“We started early last week looking at what we’re doing in our facilities,” said town administrator Bob Browning. “What we want is people to understand that we’re paying attention to to details and doing everything we can to make things as germ-free as possible.”
Browning said more sanitizer dispensers have been installed and sanitation efforts have been increased at various town facilities, including the Jonesborough Seniors Center, the McKinney Center and the Jonesborough Repertory Theatre.
As of Friday, there were no plans to significantly alter the town’s operations, and the town’s St. Paddy’s Day Festival on Saturday was still going to take place.
“We’re monitoring what’s going on,” Browning said, adding that unless there’s evidence community spread, significant changes shouldn’t be expected, though that could change. “Up until this point, we haven’t reached that, so we’re being as cautious and careful as possible, but we’re also trying to use common sense in what is the risk (to the public).
“I don’t know of any reason for us to change that until we see a change in what’s going on in the community,” Browning said.
Jonesborough Mayor Chuck Vest said he’s “tried to stay informed” on the situation, and that he feels the town’s staff has “taken the necessary steps to provide a safe and clean environment for out guests and residents.”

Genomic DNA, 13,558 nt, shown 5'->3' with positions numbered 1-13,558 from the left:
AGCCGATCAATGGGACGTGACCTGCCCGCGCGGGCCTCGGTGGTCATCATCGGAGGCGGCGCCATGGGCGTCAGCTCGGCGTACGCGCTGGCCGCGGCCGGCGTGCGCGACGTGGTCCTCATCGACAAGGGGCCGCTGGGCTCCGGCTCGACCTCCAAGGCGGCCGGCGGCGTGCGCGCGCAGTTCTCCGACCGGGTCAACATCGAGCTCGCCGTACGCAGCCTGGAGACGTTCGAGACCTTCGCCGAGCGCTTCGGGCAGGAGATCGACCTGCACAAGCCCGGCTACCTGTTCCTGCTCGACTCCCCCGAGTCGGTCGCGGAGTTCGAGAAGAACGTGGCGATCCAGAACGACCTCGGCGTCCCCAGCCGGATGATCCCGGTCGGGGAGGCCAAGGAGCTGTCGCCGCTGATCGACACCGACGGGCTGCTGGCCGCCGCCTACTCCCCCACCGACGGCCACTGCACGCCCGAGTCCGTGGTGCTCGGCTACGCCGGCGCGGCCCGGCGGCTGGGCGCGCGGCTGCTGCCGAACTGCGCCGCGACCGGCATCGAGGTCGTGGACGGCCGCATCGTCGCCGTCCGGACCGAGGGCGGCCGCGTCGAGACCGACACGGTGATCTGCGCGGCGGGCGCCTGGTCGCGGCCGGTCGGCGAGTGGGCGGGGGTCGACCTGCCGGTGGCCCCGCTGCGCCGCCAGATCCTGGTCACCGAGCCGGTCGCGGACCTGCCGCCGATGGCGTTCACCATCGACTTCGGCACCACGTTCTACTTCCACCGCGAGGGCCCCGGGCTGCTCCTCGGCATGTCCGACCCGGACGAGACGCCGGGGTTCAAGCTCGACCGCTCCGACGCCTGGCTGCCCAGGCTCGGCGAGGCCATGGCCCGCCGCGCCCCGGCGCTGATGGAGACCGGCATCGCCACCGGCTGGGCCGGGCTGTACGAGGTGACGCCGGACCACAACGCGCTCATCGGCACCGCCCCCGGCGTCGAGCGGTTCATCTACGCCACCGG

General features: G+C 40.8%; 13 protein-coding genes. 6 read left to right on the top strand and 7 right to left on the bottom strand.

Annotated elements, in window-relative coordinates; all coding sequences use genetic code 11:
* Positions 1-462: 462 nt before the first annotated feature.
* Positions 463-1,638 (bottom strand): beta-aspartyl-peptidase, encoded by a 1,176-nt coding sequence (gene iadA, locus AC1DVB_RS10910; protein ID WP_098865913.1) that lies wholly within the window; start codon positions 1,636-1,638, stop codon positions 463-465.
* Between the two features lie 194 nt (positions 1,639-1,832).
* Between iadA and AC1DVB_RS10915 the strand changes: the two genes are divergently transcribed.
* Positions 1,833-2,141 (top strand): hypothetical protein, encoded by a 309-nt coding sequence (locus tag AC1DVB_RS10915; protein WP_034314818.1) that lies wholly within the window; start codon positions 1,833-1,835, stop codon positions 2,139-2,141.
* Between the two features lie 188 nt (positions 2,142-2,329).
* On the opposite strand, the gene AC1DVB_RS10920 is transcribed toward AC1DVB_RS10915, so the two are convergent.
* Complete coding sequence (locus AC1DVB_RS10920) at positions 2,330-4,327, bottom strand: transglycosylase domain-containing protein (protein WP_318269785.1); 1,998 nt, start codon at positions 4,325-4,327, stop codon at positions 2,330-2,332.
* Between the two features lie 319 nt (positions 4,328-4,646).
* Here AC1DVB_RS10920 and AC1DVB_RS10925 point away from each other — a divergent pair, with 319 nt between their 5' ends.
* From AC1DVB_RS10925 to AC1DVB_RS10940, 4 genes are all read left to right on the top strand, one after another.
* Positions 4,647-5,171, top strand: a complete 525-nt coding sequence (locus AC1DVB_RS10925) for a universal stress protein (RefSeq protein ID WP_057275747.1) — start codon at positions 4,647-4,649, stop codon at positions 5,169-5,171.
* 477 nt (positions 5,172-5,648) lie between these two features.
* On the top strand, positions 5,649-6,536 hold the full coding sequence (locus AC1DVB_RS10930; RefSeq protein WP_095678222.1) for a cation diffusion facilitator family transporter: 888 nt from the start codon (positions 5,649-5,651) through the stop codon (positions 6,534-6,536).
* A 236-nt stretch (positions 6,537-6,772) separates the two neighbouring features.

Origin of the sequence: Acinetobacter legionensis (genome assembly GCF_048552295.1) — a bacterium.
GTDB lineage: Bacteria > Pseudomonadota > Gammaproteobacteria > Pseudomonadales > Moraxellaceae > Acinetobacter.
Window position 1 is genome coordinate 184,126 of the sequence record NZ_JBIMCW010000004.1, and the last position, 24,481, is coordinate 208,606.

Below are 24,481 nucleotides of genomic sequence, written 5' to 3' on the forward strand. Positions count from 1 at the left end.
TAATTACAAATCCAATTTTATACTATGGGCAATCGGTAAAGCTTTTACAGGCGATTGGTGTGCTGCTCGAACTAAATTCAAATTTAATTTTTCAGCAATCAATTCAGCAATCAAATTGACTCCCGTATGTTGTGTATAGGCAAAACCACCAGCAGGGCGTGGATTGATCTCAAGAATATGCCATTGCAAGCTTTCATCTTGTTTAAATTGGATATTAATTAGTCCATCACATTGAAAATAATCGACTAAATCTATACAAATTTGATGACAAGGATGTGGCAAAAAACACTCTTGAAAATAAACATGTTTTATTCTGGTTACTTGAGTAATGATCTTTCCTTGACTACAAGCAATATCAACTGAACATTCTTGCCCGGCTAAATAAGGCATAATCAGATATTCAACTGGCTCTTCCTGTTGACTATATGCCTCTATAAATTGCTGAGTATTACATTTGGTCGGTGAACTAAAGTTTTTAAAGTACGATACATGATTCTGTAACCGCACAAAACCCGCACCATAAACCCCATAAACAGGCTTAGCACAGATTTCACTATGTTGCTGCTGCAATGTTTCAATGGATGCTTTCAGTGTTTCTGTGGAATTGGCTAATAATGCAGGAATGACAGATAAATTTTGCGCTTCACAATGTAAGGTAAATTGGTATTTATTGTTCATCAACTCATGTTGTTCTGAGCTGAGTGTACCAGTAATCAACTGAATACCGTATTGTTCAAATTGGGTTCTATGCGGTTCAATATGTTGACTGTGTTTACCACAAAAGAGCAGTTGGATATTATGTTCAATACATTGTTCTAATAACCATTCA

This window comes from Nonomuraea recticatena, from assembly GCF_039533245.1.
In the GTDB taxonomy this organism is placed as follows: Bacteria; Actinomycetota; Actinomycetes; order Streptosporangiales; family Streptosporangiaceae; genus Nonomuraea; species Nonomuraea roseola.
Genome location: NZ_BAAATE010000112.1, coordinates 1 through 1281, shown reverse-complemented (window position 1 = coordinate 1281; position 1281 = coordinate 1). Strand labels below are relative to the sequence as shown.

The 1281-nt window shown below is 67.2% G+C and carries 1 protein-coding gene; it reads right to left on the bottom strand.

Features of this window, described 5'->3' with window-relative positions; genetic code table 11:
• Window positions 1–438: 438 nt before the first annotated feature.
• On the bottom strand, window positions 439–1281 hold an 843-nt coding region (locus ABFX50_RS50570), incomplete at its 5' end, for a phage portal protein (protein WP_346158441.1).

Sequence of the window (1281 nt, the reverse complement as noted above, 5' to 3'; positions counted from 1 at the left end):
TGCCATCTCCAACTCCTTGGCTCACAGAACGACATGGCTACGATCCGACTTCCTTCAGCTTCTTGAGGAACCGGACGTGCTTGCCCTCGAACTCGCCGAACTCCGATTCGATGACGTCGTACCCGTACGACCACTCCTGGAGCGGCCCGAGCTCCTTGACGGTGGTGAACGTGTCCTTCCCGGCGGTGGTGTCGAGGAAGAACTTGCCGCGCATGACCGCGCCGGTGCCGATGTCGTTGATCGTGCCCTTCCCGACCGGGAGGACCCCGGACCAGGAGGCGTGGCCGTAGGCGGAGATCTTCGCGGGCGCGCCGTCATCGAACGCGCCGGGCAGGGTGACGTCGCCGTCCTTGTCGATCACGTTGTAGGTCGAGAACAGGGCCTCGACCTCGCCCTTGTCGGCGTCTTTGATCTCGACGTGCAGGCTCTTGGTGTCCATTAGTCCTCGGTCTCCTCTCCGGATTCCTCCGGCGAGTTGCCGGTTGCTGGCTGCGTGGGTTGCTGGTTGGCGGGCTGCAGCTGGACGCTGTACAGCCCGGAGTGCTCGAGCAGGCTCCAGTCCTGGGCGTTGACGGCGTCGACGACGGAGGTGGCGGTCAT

“We will be ready to adapt with other measures if it’s warranted,” he noted.
And though the town isn’t planning on making significant changes such as limiting gatherings or canceling events, there is concern about the impact the virus may have on local business — especially in a community that thrives on tourism.
“Almost all downtown businesses rely heavily on tourism, combined with already being slow due to the winter months, we are definitely slowing our miscellaneous expenses to prepare for the worst,” said Tennessee Hills Distillery owner and town alderman Stephen Callahan.
“Support local should mean more now than ever, and I think I speak on behalf of all downtown merchants.”
Vest also voiced concerns about COVID-19’s economic impact on the town.
“They depend on daily foot traffic, and if people succumb to fear and stay home our community and country will suffer,” Vest said.